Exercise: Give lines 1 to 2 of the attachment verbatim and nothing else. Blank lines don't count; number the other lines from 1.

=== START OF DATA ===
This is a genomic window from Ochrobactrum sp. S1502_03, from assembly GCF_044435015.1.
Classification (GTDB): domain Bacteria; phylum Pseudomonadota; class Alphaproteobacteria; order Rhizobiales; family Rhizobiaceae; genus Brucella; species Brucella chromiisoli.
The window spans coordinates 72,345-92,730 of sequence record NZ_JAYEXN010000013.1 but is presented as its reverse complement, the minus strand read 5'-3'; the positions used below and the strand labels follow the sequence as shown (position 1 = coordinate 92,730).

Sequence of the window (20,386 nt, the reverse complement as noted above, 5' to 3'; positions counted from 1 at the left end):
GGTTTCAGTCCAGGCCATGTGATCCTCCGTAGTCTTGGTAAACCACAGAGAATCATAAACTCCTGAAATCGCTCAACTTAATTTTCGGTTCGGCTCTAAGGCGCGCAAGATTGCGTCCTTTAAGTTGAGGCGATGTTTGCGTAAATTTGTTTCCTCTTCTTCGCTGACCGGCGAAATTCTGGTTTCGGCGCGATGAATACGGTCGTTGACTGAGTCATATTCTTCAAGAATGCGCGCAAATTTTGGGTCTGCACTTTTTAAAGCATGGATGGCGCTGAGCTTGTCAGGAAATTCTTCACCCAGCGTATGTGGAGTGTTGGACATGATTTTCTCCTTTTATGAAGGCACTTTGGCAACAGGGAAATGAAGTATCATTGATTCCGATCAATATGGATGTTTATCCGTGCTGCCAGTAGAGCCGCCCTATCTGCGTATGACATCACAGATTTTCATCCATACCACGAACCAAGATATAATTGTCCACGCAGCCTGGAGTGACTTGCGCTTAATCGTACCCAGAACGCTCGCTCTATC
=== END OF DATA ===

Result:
This is a genomic window from Ochrobactrum sp. S1502_03, from assembly GCF_044435015.1.
Classification (GTDB): domain Bacteria; phylum Pseudomonadota; class Alphaproteobacteria; order Rhizobiales; family Rhizobiaceae; genus Brucella; species Brucella chromiisoli.